How to Write the Texas A&M University Essays 2017-2018
Though the “A” and “M” of Texas A&M University stood for “Agricultural” and “Mechanical” when the it first opened its doors in 1876, today the university offers over 130 different degrees, from anthropology to entomology, with branch campuses in Galveston and Qatar.
Texas A&M is a paradigmatic modern large public research institution, but it maintains strong ties to its agricultural roots: A&M students are affectionately known as “Aggies,” and the school’s College of Agriculture and Life Sciences remains one of the world’s top research institutions for studying how our food is produced and delivered.
Whether you plan on placing pennies on Sully’s toe before an exam, or basking under the Century Tree in the aftermath, this article will guide you through the Texas A&M essay prompts while also offering some writing tips that should be useful no matter where you decide to apply.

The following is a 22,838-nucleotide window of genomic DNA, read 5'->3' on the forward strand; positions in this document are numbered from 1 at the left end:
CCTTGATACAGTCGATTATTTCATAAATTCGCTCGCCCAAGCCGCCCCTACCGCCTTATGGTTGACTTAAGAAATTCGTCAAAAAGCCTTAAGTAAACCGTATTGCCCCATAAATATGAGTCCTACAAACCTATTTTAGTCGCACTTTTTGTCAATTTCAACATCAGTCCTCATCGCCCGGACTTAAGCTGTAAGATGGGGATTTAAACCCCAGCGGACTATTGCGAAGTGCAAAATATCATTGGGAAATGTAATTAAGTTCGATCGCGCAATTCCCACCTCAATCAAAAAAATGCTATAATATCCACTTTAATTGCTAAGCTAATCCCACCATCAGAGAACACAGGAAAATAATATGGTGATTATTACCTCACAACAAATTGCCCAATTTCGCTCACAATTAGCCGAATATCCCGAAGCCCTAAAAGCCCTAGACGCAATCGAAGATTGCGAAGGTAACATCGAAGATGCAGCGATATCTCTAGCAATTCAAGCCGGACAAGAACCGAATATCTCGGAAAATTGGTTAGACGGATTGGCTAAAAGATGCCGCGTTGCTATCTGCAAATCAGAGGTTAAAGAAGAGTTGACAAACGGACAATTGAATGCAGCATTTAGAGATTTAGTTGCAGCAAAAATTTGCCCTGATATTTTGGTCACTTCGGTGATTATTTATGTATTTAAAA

The Texas A&M University application has three essays, two required and one optional. Before writing the individual essays, it is worth taking a moment to think about how all three of your essays might be used to tell one multi-dimensional story about yourself. Ideally each essay will help the admissions committee learn something new about you that they would not be able to get from looking at your test scores and grades.
For example, you might have one essay where you discuss your work in the Model United Nations club. In another essay, you might shift the focus from your interest in international relations to your own personal history: Maybe you grew up in Brazil and want to write about a quiet moment when your father first taught you how to make abará.
A common theme holds these essays together (your interest in and connection to cultures that reach across national boundaries), but the focus of each essay is distinct. You don’t want to just write two or three essays all on the topic of your work with the Model UN. The trick is to think about your essays as complimenting each other to build a multi-dimensional picture of yourself. Of course, no set of 300-500 word essays will ever be enough to communicate the whole of your personality. The challenge is to pick and choose the collection of anecdotes and experiences that will make an admissions committee want to invite you to their campus so that they can learn more.